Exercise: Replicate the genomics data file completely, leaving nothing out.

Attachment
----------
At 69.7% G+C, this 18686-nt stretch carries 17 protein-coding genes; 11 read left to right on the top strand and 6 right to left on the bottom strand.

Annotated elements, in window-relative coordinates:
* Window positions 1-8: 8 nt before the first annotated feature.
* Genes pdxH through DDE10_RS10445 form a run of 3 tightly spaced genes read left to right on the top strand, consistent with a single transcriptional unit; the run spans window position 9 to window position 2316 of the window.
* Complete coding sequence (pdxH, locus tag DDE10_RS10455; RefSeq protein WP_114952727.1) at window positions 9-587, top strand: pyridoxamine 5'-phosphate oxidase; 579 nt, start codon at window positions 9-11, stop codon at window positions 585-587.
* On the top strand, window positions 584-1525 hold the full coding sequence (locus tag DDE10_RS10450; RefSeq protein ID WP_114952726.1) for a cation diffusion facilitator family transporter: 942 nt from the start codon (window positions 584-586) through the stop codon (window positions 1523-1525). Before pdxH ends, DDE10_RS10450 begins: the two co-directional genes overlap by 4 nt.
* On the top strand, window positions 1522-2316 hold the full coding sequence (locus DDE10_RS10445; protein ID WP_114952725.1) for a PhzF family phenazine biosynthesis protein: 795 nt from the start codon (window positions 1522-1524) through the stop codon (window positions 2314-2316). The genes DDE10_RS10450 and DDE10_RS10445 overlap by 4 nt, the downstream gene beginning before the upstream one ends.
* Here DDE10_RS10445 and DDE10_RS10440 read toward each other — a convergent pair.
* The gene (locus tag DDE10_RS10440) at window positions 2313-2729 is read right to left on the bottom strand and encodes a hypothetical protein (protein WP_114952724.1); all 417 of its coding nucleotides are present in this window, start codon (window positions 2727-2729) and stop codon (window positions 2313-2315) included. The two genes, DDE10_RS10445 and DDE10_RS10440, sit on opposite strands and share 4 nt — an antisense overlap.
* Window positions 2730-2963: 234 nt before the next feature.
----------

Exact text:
At 69.7% G+C, this 18686-nt stretch carries 17 protein-coding genes; 11 read left to right on the top strand and 6 right to left on the bottom strand.

Annotated elements, in window-relative coordinates:
* Window positions 1-8: 8 nt before the first annotated feature.
* Genes pdxH through DDE10_RS10445 form a run of 3 tightly spaced genes read left to right on the top strand, consistent with a single transcriptional unit; the run spans window position 9 to window position 2316 of the window.
* Complete coding sequence (pdxH, locus tag DDE10_RS10455; RefSeq protein WP_114952727.1) at window positions 9-587, top strand: pyridoxamine 5'-phosphate oxidase; 579 nt, start codon at window positions 9-11, stop codon at window positions 585-587.
* On the top strand, window positions 584-1525 hold the full coding sequence (locus tag DDE10_RS10450; RefSeq protein ID WP_114952726.1) for a cation diffusion facilitator family transporter: 942 nt from the start codon (window positions 584-586) through the stop codon (window positions 1523-1525). Before pdxH ends, DDE10_RS10450 begins: the two co-directional genes overlap by 4 nt.
* On the top strand, window positions 1522-2316 hold the full coding sequence (locus DDE10_RS10445; protein ID WP_114952725.1) for a PhzF family phenazine biosynthesis protein: 795 nt from the start codon (window positions 1522-1524) through the stop codon (window positions 2314-2316). The genes DDE10_RS10450 and DDE10_RS10445 overlap by 4 nt, the downstream gene beginning before the upstream one ends.
* Here DDE10_RS10445 and DDE10_RS10440 read toward each other — a convergent pair.
* The gene (locus tag DDE10_RS10440) at window positions 2313-2729 is read right to left on the bottom strand and encodes a hypothetical protein (protein WP_114952724.1); all 417 of its coding nucleotides are present in this window, start codon (window positions 2727-2729) and stop codon (window positions 2313-2315) included. The two genes, DDE10_RS10445 and DDE10_RS10440, sit on opposite strands and share 4 nt — an antisense overlap.
* Window positions 2730-2963: 234 nt before the next feature.